Anyway getting back to the overall analysis, it looks like Days 2 and 3 are not quite as identical as it seemed from the other graphs because whereas Day 2 has the wind slowly and steadily building through the 3 hours of data, Day 4 has a consistent amount of wind throughout.  In a building breeze it is even more important to get clear air especially on the downwind so that each new wave of increased pressure is actually carrying you forward, rather than just getting
lost in the crowd of boats around you.  However that also goes for other wind trends.  Day 1 also seems to have a building trend, but that lull around 18:20 is interesting.  It could be that there were roving lulls (holes) around the race course and it just happened that a lull passed by wherever the weather instruments were over that period.  Day 4 on the other hand appears to have some crazy stuff happening.  The wind strength was pretty constant with maybe a 2 knot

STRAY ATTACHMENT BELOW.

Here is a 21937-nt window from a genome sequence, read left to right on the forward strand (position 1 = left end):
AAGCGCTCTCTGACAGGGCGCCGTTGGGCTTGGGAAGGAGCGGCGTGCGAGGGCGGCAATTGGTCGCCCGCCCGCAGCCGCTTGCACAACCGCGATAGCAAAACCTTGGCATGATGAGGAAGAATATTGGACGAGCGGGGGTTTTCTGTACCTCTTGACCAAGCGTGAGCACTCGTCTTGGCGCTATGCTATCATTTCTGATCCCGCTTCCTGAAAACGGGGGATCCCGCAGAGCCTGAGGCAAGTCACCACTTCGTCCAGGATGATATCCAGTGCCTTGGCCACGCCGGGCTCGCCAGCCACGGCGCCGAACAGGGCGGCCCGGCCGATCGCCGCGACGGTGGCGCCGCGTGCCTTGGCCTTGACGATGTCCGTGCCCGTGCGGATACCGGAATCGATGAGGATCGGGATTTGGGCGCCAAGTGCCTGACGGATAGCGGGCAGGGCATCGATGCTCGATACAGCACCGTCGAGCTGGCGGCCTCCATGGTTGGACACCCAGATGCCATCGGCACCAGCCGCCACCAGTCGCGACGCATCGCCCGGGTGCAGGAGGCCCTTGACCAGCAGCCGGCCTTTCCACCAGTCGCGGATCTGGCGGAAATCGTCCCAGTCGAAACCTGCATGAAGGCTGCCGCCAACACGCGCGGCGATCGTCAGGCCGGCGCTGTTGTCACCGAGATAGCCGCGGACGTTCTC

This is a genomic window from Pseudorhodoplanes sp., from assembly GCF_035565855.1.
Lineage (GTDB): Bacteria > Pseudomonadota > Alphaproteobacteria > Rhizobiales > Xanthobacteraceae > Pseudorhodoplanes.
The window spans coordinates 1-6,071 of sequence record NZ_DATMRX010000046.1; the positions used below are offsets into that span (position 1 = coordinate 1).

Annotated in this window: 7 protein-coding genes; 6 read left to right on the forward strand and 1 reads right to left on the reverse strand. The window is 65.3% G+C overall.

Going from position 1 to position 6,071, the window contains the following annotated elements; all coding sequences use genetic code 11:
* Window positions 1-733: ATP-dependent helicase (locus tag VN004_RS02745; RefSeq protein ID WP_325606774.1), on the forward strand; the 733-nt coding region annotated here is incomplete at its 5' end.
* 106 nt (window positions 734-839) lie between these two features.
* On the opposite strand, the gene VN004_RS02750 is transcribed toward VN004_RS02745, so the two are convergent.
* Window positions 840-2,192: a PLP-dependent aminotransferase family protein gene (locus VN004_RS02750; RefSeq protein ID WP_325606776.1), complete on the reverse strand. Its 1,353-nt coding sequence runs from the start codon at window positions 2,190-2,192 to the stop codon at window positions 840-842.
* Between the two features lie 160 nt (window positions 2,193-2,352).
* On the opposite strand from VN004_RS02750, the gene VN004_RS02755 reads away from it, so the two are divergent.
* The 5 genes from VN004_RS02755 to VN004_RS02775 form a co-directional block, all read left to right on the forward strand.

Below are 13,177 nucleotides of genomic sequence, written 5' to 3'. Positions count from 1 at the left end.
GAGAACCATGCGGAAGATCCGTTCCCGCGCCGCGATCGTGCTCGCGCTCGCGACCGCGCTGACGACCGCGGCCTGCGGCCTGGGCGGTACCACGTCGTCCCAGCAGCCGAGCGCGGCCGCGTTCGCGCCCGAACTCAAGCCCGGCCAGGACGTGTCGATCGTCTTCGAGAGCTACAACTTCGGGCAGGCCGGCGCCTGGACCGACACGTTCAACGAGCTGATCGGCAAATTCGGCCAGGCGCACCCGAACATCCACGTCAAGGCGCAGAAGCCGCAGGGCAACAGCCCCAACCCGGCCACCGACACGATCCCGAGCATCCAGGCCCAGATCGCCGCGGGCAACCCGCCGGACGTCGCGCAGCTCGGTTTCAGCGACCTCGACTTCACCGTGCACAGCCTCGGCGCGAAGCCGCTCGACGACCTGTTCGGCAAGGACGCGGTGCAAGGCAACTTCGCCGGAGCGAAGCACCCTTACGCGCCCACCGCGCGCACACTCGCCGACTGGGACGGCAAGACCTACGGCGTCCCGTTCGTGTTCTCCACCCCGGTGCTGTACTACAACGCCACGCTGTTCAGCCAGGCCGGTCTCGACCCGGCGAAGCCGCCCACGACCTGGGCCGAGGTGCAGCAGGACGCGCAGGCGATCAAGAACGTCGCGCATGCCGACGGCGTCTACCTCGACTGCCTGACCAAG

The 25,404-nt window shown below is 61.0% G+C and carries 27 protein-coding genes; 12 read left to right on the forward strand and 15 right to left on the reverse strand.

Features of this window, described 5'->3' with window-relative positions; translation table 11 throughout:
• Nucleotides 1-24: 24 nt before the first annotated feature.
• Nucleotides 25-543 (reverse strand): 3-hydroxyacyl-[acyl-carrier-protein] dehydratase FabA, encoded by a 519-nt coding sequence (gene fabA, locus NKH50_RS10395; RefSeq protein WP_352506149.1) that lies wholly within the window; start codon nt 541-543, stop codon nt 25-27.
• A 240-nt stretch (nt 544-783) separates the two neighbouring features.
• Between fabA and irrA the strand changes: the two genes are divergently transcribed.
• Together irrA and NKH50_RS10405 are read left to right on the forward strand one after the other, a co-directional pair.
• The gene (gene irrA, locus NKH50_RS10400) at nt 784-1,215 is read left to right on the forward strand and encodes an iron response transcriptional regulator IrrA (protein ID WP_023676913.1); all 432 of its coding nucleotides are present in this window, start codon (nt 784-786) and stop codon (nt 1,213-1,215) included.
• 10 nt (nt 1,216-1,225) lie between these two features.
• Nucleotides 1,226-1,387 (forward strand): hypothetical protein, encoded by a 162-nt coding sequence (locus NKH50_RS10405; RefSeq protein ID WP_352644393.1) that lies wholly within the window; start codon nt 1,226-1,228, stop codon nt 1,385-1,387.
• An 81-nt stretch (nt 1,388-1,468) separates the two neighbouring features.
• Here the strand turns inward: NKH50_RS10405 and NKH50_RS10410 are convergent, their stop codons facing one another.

increase over 3 hours.  But directionally there was some interesting stuff.  Before getting into the really wierd lines on the graph towards the end of the day, let's look at some of the stuff earlier on.  From 11:45 to 12:15, so easily enough time for a leg or two, the wind did a persistent right shift, meaning that you would have had to sail a header into the right of the course in order to sail a lift back into the mark, thereby sailing the inside track of the persistent shift (sailing a shorter radius along the persistently curved track).  That would have been a very difficult strategy to decide on however because for an hour before that period the wind seems to be oscillating pretty randomly.  Also it turns out that if you had been unlucky at the end of that trend you would have been caught by a 35 degree leftie over 5 minutes leaving you totally screwed on the right of the course unless you had already made it around the mark (at a major event like this they would most likely cancel the race with a shift like that).  The fact that that giant leftie could come in and ruine a well thought-out tactic seems pretty disheartening, but it could be seen as encouraging.  I know that I often make tactical decisions that I think are sound and then end up getting screwed.  In the absence of this graph I could think that my (perfectly sound) tactics are flawed, but here we have, recorded on paper proof that there are situations where essentially correct tactical decisions could get you screwed.  This is why we have drop races.  But before abandoning hope in the race if something like this came though, there may have been some telltale cues to pick up on in the scenario where this is a race that doesn't get cancelled, cues that would not have saved you, but could have minimized the damages.  If you keep shuttling focus between your boat speed, your boat on boat tactics and the overall fleet position, you might have started to notice some boats on the opposite side of the course pointing in a very strange position, or maybe a wind line appeared on the horizon or on the sore line at the left.  Maybe a flag or a smoke stack upwind started showing warning signs of a bizzare direction, or maybe it is very last minute and you just notice the boats upwind of you getting the shift.  At that point it would be too late to cross the course and get to the left before the shift hits and if you tried to cross over you would have ended up lost in the middle of the course.  This is where the principle of 'winning your side' comes in.  The group of sailors way out left who are now winning by a lot because of all the distance they have away from you (leverage) are not worth taking into account, but if you can get to the left of the boats on your (right) side of the course as this leftie fills in you will at least be ahead of the boats near you and so you have minimized the damages.  You will be behind the people who went left but ahead of the people who wend right and that's how good sailors get consistent results.  They don't buy the lottery ticket and go left when the fleet's tacticians go right, they go to the apparently favored side and benefit from it most of the time and minimize the damages the odd time that it doesn't pay.